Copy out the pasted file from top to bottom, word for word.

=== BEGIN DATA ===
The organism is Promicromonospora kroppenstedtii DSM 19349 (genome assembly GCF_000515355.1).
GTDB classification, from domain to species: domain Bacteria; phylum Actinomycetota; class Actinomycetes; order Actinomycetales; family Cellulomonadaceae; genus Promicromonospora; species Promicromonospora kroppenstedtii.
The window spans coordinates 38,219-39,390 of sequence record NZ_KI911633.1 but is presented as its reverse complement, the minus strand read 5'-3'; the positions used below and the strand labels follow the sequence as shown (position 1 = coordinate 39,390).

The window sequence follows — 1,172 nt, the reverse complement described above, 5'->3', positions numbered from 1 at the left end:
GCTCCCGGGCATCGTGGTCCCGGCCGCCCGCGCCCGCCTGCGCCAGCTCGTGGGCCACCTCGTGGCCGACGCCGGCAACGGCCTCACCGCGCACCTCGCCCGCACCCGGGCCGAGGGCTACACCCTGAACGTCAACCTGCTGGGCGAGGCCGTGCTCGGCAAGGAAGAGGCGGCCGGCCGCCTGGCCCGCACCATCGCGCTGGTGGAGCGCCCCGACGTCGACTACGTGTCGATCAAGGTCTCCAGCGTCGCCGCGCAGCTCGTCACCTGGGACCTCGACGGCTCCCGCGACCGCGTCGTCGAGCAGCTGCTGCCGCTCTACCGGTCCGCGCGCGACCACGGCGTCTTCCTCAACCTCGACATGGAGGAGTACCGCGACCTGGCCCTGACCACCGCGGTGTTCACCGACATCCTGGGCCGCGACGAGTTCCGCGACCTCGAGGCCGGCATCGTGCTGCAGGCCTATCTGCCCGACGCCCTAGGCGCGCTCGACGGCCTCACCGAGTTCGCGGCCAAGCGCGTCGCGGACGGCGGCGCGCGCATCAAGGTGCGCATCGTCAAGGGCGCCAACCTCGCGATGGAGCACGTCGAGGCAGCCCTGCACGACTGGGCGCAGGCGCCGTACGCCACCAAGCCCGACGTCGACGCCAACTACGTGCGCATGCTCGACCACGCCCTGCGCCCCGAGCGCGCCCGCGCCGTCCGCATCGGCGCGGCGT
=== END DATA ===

The organism is Promicromonospora kroppenstedtii DSM 19349 (genome assembly GCF_000515355.1).
GTDB classification, from domain to species: domain Bacteria; phylum Actinomycetota; class Actinomycetes; order Actinomycetales; family Cellulomonadaceae; genus Promicromonospora; species Promicromonospora kroppenstedtii.
The window spans coordinates 38,219-39,390 of sequence record NZ_KI911633.1 but is presented as its reverse complement, the minus strand read 5'-3'; the positions used below and the strand labels follow the sequence as shown (position 1 = coordinate 39,390).

The window sequence follows — 1,172 nt, the reverse complement described above, 5'->3', positions numbered from 1 at the left end:
GCTCCCGGGCATCGTGGTCCCGGCCGCCCGCGCCCGCCTGCGCCAGCTCGTGGGCCACCTCGTGGCCGACGCCGGCAACGGCCTCACCGCGCACCTCGCCCGCACCCGGGCCGAGGGCTACACCCTGAACGTCAACCTGCTGGGCGAGGCCGTGCTCGGCAAGGAAGAGGCGGCCGGCCGCCTGGCCCGCACCATCGCGCTGGTGGAGCGCCCCGACGTCGACTACGTGTCGATCAAGGTCTCCAGCGTCGCCGCGCAGCTCGTCACCTGGGACCTCGACGGCTCCCGCGACCGCGTCGTCGAGCAGCTGCTGCCGCTCTACCGGTCCGCGCGCGACCACGGCGTCTTCCTCAACCTCGACATGGAGGAGTACCGCGACCTGGCCCTGACCACCGCGGTGTTCACCGACATCCTGGGCCGCGACGAGTTCCGCGACCTCGAGGCCGGCATCGTGCTGCAGGCCTATCTGCCCGACGCCCTAGGCGCGCTCGACGGCCTCACCGAGTTCGCGGCCAAGCGCGTCGCGGACGGCGGCGCGCGCATCAAGGTGCGCATCGTCAAGGGCGCCAACCTCGCGATGGAGCACGTCGAGGCAGCCCTGCACGACTGGGCGCAGGCGCCGTACGCCACCAAGCCCGACGTCGACGCCAACTACGTGCGCATGCTCGACCACGCCCTGCGCCCCGAGCGCGCCCGCGCCGTCCGCATCGGCGCGGCGT